Q: What's been the highlight for you this season, or do you think it's still to come?
TM: "It's still to come, definitely. To get into the top 16 is important, and we've done it a few times this year. But my feeling is that a proper highlight is still to come."
Q: What about disappointments? There have been a few first lap dramas...
TM: "I guess Monaco was disappointing, because I think it was a race where we could have done something, especially when you look at the results. I'd been in the top 10 or 15 all weekend, so it was supposed to have been the first race where we were going to be in the top 16, and it should have been. But in qualifying, Barrichello blocked me on my flying lap, and then in the race, well, we all know what happened. Unfortunately, it was the kind of race where you needed to be there at the end, because points were on offer. So that was a big disappointment. The other one, I would say, was having two retirements in a row, in Indy and Magny-Cours. That's definitely not normal for me."
Q: You and Christijan are always going to be lining up on the same part of the grid, which increases the chances of both of you being involved if something happens...
TM: "That's exactly the point. We are in identical cars, fighting at a similar level, so we we're always close to each other on the track. And we're both competitive, we both want to win, so there's always going to be some risk. It's part of the game, because we are fighting side by side. If I am always sitting next to Raikkonen or whoever, the chances of us coming together are going to be higher. In Monaco, I think Chris made a mistake, but I understand how it could have happened. I can also accept responsibility for my role in the collision in Canada. OK, we're on the same team, so we should be helping each other finish races -- everyone understands that. But at the end of the day, we're also fighting each other for position, and that has to be taken into account."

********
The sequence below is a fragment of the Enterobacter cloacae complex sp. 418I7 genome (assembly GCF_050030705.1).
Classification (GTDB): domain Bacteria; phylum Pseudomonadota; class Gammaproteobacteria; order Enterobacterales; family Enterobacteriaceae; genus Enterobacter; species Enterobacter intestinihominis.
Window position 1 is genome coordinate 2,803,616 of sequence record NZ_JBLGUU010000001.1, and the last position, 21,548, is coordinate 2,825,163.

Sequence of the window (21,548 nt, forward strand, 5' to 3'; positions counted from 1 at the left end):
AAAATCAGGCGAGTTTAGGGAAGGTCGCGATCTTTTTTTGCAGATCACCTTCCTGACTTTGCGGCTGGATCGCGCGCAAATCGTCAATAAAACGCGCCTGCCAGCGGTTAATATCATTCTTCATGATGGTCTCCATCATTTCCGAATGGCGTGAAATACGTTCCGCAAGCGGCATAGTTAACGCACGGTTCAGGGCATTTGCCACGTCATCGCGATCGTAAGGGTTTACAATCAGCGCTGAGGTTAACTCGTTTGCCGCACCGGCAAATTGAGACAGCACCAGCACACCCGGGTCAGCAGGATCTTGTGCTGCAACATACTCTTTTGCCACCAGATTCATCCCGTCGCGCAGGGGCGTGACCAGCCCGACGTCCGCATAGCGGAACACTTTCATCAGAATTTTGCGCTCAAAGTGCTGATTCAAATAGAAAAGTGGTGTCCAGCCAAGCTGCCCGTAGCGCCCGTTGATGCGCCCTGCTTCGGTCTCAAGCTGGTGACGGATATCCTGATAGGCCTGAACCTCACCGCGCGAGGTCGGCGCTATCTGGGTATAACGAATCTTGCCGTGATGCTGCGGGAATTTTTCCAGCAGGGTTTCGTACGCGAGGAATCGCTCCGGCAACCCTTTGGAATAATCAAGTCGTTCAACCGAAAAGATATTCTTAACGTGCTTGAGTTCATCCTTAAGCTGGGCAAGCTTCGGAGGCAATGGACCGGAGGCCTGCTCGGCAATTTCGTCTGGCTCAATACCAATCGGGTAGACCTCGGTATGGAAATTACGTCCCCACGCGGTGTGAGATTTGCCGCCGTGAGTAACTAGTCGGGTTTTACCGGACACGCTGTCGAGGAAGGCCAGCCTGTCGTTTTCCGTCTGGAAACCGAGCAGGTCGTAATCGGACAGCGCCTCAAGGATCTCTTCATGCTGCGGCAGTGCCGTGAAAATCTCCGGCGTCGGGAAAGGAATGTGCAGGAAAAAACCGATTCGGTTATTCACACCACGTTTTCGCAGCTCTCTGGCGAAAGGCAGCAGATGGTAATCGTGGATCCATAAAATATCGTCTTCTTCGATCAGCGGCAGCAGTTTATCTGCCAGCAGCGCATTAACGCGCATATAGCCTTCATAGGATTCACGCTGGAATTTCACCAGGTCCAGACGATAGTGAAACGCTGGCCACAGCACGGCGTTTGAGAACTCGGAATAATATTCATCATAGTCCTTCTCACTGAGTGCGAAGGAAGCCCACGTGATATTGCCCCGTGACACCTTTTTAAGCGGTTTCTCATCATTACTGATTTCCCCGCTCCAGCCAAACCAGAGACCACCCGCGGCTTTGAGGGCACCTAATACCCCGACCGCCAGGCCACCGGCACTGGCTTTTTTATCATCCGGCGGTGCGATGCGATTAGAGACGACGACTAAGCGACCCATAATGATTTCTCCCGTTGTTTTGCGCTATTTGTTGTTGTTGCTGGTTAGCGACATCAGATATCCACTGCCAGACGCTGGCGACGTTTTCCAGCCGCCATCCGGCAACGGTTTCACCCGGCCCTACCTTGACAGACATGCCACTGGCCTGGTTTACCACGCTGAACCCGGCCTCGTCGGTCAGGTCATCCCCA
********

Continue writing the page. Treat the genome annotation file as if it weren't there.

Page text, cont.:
Q: Is it good to have a quick team mate to push you?
TM: "Yes, I think so. Last year, Narain often had amazing pace but sometimes he was a bit too erratic and not as consistent, unfortunately. I don't know if Christijan is as quick as Narain over one lap, but he is a lot more consistent. He hardly ever makes mistakes, and he is a very solid driver. So we are pushing each other a lot, and that's good for us and it's good for the team. One of the reasons the team is progressing so much is that there's not one session where my focus can be less than 110%, and it's the same for him. Every time we're out on track, we're always pushing hard. And off track, we're putting in the effort, as well, and not only with regard to physical fitness. I think I'm spending more time than ever with my engineers, because I'm paying attention to all the details. Everything on the car is important, from the tiniest little part to the smallest adjustment -- it's amazing. I guess that is what sets F1 apart as the top form of motorsport. I've still got a lot to learn on that side, but I'm getting better at giving feedback and interpreting how everything affects the car."
Q: If Ferrari's form is anything to go by, Bridgestone has clearly been strong recently. Has that been a big help?
TM: "Yes, absolutely. So much of our success depends on the tyre choice we make for each track, so it's very important to get it right. Because of production schedules and lead times, we have to choose them very early, so it's always a bit of a gamble. But luckily, we've been making some good choices at the last few races. Let's hope that trend continues for the rest of the season and helps us score a few points before we're done."